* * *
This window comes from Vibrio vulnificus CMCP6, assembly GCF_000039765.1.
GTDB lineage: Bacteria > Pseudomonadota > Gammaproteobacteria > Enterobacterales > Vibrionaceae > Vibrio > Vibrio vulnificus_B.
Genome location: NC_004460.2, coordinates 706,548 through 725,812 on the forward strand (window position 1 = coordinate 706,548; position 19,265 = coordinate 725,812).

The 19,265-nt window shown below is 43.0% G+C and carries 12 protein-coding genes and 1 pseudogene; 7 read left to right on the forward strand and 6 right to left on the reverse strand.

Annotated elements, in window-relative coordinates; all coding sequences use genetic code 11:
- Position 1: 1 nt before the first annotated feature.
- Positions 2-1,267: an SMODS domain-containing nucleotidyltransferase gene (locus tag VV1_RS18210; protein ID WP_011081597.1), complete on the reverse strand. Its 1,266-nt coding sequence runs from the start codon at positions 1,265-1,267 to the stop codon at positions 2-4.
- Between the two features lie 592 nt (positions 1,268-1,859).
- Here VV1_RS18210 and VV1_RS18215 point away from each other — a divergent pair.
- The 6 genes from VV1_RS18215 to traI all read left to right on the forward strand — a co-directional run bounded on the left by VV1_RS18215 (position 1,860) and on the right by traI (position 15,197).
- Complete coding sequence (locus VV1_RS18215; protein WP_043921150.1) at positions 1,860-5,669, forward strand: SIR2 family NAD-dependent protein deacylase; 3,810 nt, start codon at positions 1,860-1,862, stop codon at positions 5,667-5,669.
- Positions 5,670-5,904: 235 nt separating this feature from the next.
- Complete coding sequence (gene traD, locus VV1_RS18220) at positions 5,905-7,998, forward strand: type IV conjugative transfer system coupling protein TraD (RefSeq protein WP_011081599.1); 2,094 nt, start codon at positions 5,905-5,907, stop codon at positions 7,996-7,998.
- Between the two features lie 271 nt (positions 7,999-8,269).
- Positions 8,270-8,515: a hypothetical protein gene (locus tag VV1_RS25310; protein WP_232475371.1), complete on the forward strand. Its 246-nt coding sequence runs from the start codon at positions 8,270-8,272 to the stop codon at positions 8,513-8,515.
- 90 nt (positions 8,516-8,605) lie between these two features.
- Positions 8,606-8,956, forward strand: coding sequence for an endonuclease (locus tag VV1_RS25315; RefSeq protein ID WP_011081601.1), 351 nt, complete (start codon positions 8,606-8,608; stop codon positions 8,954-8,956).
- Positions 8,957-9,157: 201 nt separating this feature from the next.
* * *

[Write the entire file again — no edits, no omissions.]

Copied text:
This window comes from Vibrio vulnificus CMCP6, assembly GCF_000039765.1.
GTDB lineage: Bacteria > Pseudomonadota > Gammaproteobacteria > Enterobacterales > Vibrionaceae > Vibrio > Vibrio vulnificus_B.
Genome location: NC_004460.2, coordinates 706,548 through 725,812 on the forward strand (window position 1 = coordinate 706,548; position 19,265 = coordinate 725,812).

The 19,265-nt window shown below is 43.0% G+C and carries 12 protein-coding genes and 1 pseudogene; 7 read left to right on the forward strand and 6 right to left on the reverse strand.

Annotated elements, in window-relative coordinates; all coding sequences use genetic code 11:
- Position 1: 1 nt before the first annotated feature.
- Positions 2-1,267: an SMODS domain-containing nucleotidyltransferase gene (locus tag VV1_RS18210; protein ID WP_011081597.1), complete on the reverse strand. Its 1,266-nt coding sequence runs from the start codon at positions 1,265-1,267 to the stop codon at positions 2-4.
- Between the two features lie 592 nt (positions 1,268-1,859).
- Here VV1_RS18210 and VV1_RS18215 point away from each other — a divergent pair.
- The 6 genes from VV1_RS18215 to traI all read left to right on the forward strand — a co-directional run bounded on the left by VV1_RS18215 (position 1,860) and on the right by traI (position 15,197).
- Complete coding sequence (locus VV1_RS18215; protein WP_043921150.1) at positions 1,860-5,669, forward strand: SIR2 family NAD-dependent protein deacylase; 3,810 nt, start codon at positions 1,860-1,862, stop codon at positions 5,667-5,669.
- Positions 5,670-5,904: 235 nt separating this feature from the next.
- Complete coding sequence (gene traD, locus VV1_RS18220) at positions 5,905-7,998, forward strand: type IV conjugative transfer system coupling protein TraD (RefSeq protein WP_011081599.1); 2,094 nt, start codon at positions 5,905-5,907, stop codon at positions 7,996-7,998.
- Between the two features lie 271 nt (positions 7,999-8,269).
- Positions 8,270-8,515: a hypothetical protein gene (locus tag VV1_RS25310; protein WP_232475371.1), complete on the forward strand. Its 246-nt coding sequence runs from the start codon at positions 8,270-8,272 to the stop codon at positions 8,513-8,515.
- 90 nt (positions 8,516-8,605) lie between these two features.
- Positions 8,606-8,956, forward strand: coding sequence for an endonuclease (locus tag VV1_RS25315; RefSeq protein ID WP_011081601.1), 351 nt, complete (start codon positions 8,606-8,608; stop codon positions 8,954-8,956).
- Positions 8,957-9,157: 201 nt separating this feature from the next.